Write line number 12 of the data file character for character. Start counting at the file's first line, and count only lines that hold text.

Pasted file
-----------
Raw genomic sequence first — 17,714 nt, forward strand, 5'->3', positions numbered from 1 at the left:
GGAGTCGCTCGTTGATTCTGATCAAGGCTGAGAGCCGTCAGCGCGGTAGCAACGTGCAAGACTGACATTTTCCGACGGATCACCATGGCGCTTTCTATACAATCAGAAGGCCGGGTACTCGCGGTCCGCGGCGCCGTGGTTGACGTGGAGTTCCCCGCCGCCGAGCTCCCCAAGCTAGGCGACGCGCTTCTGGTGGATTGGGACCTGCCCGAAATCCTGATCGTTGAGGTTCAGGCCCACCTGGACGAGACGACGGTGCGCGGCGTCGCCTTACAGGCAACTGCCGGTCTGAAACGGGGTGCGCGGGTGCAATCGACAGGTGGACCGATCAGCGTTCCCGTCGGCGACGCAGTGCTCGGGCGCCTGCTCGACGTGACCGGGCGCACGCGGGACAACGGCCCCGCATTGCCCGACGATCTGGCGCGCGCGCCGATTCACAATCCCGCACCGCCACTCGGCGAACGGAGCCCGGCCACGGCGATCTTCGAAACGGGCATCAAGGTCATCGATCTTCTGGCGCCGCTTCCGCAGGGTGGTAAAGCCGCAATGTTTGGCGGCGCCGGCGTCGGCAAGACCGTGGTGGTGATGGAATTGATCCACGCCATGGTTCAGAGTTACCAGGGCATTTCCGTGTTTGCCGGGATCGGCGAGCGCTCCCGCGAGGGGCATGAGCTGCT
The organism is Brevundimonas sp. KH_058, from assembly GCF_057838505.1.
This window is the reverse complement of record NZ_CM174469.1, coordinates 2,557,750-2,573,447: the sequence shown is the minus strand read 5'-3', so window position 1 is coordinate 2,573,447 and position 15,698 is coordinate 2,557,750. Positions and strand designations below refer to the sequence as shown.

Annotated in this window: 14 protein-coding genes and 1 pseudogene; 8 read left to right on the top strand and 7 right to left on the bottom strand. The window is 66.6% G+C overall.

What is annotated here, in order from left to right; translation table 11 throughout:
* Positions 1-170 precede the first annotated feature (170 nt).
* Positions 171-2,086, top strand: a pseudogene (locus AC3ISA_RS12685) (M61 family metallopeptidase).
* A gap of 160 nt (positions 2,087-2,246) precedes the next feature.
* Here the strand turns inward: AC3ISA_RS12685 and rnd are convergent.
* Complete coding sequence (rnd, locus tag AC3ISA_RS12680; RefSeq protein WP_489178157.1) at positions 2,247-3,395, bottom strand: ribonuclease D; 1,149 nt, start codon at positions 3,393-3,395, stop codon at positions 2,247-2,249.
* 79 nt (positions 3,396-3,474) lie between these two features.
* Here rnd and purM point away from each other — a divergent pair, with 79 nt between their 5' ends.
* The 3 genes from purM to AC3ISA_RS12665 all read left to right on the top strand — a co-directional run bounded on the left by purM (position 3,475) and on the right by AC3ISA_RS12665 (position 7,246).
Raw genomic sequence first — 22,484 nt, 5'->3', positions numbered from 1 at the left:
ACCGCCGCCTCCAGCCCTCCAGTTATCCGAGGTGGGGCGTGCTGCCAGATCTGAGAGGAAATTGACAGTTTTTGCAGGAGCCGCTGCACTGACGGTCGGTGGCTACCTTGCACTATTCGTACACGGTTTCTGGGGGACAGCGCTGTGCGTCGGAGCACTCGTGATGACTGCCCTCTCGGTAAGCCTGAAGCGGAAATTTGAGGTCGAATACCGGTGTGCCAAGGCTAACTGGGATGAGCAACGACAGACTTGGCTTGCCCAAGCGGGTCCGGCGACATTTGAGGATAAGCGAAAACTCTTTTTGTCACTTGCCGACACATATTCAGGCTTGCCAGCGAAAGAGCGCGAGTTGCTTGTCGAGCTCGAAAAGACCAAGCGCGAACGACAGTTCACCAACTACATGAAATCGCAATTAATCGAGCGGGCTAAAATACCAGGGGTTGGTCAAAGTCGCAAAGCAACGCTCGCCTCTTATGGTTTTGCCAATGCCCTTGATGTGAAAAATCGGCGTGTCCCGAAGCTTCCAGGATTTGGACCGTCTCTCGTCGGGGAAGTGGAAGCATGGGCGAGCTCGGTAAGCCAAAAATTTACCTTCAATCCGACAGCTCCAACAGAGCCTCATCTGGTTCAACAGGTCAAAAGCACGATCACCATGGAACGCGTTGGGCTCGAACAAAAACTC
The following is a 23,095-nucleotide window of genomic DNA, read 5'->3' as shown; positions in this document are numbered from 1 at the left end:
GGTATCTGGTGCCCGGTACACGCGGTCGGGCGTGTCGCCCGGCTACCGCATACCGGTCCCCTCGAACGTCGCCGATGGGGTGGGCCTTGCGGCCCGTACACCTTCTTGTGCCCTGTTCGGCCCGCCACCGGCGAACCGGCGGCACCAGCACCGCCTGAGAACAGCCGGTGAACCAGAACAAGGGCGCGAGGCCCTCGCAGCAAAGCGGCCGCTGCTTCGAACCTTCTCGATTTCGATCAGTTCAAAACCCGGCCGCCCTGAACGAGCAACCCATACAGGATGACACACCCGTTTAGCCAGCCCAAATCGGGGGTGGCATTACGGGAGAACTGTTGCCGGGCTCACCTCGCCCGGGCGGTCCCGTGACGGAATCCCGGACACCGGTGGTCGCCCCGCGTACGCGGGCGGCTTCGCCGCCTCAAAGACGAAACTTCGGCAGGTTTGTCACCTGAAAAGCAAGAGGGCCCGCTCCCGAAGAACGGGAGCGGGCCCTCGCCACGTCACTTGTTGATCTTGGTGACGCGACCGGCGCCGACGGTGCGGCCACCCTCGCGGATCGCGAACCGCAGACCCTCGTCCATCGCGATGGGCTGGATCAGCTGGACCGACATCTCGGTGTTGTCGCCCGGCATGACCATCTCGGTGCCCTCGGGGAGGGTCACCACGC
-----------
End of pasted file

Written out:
* 79 nt (positions 3,396-3,474) lie between these two features.